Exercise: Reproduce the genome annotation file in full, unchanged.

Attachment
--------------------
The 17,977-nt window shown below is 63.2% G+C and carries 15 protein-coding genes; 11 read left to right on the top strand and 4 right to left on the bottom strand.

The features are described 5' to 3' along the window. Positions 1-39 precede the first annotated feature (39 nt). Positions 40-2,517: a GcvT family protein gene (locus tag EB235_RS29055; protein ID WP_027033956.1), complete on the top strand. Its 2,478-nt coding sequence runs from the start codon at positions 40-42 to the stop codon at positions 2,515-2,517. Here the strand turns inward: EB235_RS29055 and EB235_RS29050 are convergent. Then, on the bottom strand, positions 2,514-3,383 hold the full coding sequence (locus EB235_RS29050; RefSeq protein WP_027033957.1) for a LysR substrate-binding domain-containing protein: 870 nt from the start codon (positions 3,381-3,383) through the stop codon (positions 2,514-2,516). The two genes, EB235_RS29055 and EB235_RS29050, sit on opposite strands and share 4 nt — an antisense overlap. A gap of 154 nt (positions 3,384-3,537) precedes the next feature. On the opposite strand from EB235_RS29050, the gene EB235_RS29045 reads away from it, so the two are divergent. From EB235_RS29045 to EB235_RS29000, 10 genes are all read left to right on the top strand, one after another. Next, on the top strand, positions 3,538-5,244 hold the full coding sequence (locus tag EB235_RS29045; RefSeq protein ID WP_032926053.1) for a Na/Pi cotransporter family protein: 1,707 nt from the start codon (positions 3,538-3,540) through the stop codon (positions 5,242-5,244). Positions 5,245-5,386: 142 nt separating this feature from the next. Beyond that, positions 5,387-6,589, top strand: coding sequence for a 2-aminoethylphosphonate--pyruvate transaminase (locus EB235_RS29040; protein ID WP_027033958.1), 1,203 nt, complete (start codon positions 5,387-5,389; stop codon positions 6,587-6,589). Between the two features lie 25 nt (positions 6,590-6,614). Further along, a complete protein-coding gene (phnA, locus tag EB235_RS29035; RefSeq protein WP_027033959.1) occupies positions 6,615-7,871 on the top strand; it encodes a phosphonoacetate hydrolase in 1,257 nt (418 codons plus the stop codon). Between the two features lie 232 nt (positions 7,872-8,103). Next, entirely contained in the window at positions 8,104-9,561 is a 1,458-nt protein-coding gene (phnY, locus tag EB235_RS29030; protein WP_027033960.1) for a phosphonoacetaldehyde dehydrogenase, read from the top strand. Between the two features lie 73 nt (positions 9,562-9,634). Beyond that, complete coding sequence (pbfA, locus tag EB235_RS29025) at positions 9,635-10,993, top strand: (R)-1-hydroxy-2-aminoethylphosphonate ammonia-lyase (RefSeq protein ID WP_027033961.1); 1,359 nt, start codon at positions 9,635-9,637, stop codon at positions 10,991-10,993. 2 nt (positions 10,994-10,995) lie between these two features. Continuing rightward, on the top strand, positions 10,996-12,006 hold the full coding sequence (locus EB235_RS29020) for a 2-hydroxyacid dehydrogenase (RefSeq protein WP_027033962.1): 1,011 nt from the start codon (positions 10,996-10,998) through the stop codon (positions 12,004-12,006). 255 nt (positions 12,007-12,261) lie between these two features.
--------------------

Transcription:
The 17,977-nt window shown below is 63.2% G+C and carries 15 protein-coding genes; 11 read left to right on the top strand and 4 right to left on the bottom strand.

The features are described 5' to 3' along the window. Positions 1-39 precede the first annotated feature (39 nt). Positions 40-2,517: a GcvT family protein gene (locus tag EB235_RS29055; protein ID WP_027033956.1), complete on the top strand. Its 2,478-nt coding sequence runs from the start codon at positions 40-42 to the stop codon at positions 2,515-2,517. Here the strand turns inward: EB235_RS29055 and EB235_RS29050 are convergent. Then, on the bottom strand, positions 2,514-3,383 hold the full coding sequence (locus EB235_RS29050; RefSeq protein WP_027033957.1) for a LysR substrate-binding domain-containing protein: 870 nt from the start codon (positions 3,381-3,383) through the stop codon (positions 2,514-2,516). The two genes, EB235_RS29055 and EB235_RS29050, sit on opposite strands and share 4 nt — an antisense overlap. A gap of 154 nt (positions 3,384-3,537) precedes the next feature. On the opposite strand from EB235_RS29050, the gene EB235_RS29045 reads away from it, so the two are divergent. From EB235_RS29045 to EB235_RS29000, 10 genes are all read left to right on the top strand, one after another. Next, on the top strand, positions 3,538-5,244 hold the full coding sequence (locus tag EB235_RS29045; RefSeq protein ID WP_032926053.1) for a Na/Pi cotransporter family protein: 1,707 nt from the start codon (positions 3,538-3,540) through the stop codon (positions 5,242-5,244). Positions 5,245-5,386: 142 nt separating this feature from the next. Beyond that, positions 5,387-6,589, top strand: coding sequence for a 2-aminoethylphosphonate--pyruvate transaminase (locus EB235_RS29040; protein ID WP_027033958.1), 1,203 nt, complete (start codon positions 5,387-5,389; stop codon positions 6,587-6,589). Between the two features lie 25 nt (positions 6,590-6,614). Further along, a complete protein-coding gene (phnA, locus tag EB235_RS29035; RefSeq protein WP_027033959.1) occupies positions 6,615-7,871 on the top strand; it encodes a phosphonoacetate hydrolase in 1,257 nt (418 codons plus the stop codon). Between the two features lie 232 nt (positions 7,872-8,103). Next, entirely contained in the window at positions 8,104-9,561 is a 1,458-nt protein-coding gene (phnY, locus tag EB235_RS29030; protein WP_027033960.1) for a phosphonoacetaldehyde dehydrogenase, read from the top strand. Between the two features lie 73 nt (positions 9,562-9,634). Beyond that, complete coding sequence (pbfA, locus tag EB235_RS29025) at positions 9,635-10,993, top strand: (R)-1-hydroxy-2-aminoethylphosphonate ammonia-lyase (RefSeq protein ID WP_027033961.1); 1,359 nt, start codon at positions 9,635-9,637, stop codon at positions 10,991-10,993. 2 nt (positions 10,994-10,995) lie between these two features. Continuing rightward, on the top strand, positions 10,996-12,006 hold the full coding sequence (locus EB235_RS29020) for a 2-hydroxyacid dehydrogenase (RefSeq protein WP_027033962.1): 1,011 nt from the start codon (positions 10,996-10,998) through the stop codon (positions 12,004-12,006). 255 nt (positions 12,007-12,261) lie between these two features.